Tax Matters: Report Those “Miscellaneous” Types of Income & Assets

Tax Matters: Report Those “Miscellaneous” Types of Income & Assets

 

When you earn several types of income throughout the year, it’s easy to lose track and forget to report some. The IRS does not forget, however. So be sure to report:

Gig Work

This is income earned providing on-demand work, services or goods, often through a digital platform (e.g., Uber or Fiverr). This applies even if the work is part-time or temporary, not reported on Form 1099 or W-2, or is received via cash, property, goods or virtual currency.

Virtual Currency

If you received any virtual currency as compensation or disposed of any virtual currency in a trade or business, you must report the income (or loss). This includes receiving virtual currency as payment for goods or services provided, as a result of mining and staking activities, or even exchanging for another virtual currency.

Foreign Income & Assets

You must report unearned income, such as interest, dividends, and pensions, from sources outside the United States unless exempt by law or a tax treaty. You must also report foreign-earned income and assets, such as wages and tips. You are allowed an automatic two-month extension to June 15 if you serve in the military, or both your tax home and abode are outside the U.S. and Puerto Rico, though any tax due must still be paid by April 18, 2022.

Have You Taken Your RMD?

A Required Minimum Distribution (RMD) is the minimum amount that you must withdraw from your IRA or retirement plan account each year AFTER you reach age 72 (or 70½ if you were 70½ before January 1, 2020). In a workplace retirement plan, you can delay taking your RMD if you continue working and you’re not a 5% owner. However, you are still required to take RMDs from your traditional IRAs, and SEP, SIMPLE and SARSEP IRAs even if you continue working.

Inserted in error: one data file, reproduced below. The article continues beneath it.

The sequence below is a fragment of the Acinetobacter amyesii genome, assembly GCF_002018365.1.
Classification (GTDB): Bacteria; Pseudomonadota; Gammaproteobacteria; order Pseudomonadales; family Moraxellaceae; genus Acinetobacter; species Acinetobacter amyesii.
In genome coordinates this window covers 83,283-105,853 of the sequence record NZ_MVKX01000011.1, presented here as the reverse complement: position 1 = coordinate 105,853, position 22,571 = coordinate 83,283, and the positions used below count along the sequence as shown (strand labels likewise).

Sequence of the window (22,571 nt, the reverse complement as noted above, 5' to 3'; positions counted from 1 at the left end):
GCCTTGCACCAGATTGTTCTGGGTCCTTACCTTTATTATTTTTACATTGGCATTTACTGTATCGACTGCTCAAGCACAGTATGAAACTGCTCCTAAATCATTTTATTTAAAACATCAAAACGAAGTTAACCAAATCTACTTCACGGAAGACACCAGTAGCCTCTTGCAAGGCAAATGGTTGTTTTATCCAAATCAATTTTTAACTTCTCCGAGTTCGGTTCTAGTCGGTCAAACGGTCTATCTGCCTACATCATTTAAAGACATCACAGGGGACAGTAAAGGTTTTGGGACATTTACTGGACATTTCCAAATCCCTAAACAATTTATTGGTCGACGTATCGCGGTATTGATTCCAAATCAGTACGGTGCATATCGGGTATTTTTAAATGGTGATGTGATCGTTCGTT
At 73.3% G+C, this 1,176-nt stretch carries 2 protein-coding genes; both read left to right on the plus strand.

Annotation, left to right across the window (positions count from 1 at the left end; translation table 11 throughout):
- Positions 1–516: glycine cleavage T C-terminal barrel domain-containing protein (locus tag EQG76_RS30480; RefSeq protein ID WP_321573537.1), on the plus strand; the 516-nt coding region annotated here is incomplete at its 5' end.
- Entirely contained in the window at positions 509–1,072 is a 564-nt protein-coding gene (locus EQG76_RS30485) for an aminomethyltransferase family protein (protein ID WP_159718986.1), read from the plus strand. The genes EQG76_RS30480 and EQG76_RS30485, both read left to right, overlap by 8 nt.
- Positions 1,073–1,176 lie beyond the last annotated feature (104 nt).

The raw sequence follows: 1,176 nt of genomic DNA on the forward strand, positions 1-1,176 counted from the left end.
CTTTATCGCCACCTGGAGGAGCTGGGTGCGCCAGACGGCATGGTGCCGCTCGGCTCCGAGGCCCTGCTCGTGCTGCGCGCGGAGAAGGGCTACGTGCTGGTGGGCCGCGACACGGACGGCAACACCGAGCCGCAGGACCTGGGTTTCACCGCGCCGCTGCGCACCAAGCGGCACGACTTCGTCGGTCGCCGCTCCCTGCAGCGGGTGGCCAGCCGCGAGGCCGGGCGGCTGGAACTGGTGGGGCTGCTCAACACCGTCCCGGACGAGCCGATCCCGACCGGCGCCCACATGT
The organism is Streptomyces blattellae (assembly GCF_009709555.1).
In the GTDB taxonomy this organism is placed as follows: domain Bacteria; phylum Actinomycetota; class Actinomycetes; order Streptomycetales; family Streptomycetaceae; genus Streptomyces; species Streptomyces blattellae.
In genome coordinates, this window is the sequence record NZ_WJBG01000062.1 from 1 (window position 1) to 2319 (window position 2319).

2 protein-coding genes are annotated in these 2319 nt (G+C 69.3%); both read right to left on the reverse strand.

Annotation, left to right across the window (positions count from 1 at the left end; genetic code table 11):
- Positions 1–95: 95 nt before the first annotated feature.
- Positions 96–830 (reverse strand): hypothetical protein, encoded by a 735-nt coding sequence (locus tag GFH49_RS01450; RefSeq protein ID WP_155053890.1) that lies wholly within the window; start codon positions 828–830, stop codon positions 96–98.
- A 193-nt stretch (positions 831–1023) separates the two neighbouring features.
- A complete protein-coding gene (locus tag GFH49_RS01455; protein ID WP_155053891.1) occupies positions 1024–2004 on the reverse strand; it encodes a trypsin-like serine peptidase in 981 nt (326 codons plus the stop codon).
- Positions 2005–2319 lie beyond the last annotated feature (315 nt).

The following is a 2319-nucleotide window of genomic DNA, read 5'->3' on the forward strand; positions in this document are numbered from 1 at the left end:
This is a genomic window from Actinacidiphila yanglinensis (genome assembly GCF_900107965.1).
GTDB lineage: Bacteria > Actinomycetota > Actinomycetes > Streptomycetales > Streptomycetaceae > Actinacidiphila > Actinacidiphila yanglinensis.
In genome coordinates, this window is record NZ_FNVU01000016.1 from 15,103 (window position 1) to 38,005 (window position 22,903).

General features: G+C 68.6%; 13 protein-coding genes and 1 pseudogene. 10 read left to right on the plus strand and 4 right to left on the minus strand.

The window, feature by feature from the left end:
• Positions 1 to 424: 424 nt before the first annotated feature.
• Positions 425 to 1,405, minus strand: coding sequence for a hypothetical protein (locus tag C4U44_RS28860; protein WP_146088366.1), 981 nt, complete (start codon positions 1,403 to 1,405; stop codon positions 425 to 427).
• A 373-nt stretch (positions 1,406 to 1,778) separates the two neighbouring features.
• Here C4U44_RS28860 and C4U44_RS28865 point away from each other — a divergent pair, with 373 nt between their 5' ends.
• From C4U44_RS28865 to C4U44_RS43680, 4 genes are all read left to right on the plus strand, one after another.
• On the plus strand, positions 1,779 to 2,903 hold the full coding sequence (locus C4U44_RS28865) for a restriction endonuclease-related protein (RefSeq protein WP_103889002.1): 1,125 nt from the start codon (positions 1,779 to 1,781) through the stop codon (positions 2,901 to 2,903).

If you altered taking your RMDs in 2020 due to the CARES Act or SECURE Act, you may need to consider your current status.

If you reached age 70½ in 2019, you may have waived your RMDs due in 2020. However, you did have a 2021 RMD due by December 31, 2021, based on your account balance on December 31, 2020.

If you reached age 72 in 2021 (and didn’t reach 70½ in 2019), your 2021 RMD is due by April 1, 2022, and is based on your account balance on December 31, 2020. Your 2022 RMD is due by December 31, 2022, based on your account balance on Dec. 31, 2021.

If you left your job in 2021 and rolled over your workplace retirement plan into your IRA, the RMD from your IRAs for 2021 won’t be affected by the rollover, but you may have an RMD due from the retirement plan.

  • Amounts rolled over to your IRA from a workplace retirement plan in 2021 don’t affect your IRA RMD calculation since 2021 RMDs are based on your IRA account balances on December 31, 2020.
  • If you have a 2021 RMD due from your workplace retirement plan, it cannot be rolled over to your IRA.

Beneficiaries of IRA accounts must follow special distribution rules, which can be confusing. The SECURE Act changed how and when beneficiaries must take distributions when the account holder dies after 2019. If you’re unsure of your status, please contact us today. Missing deadlines can be costly, but we’re here to help.

Are Your Social Security Benefits Taxable?

If you receive Social Security benefits — monthly retirement, survivor and disability benefits — you may need to pay taxes on some of those benefits depending on your income and filing status. To determine if your benefits are taxable, take half of the Social Security benefits you received and add it to your other income, including pensions, wages, interest, dividends and capital gains.

50% of your benefits may be taxable if you are:

  • Filing single, head of household or qualifying widow or widower with $25,000 – $34,000 income.
  • Married filing separately and lived apart from your spouse with $25,000 – $34,000 income.
  • Married filing jointly with $32,000 – $44,000 income.

Up to 85% of your benefits may be taxable if you are:

  • Filing single, head of household or qualifying widow or widower with more than $34,000 income.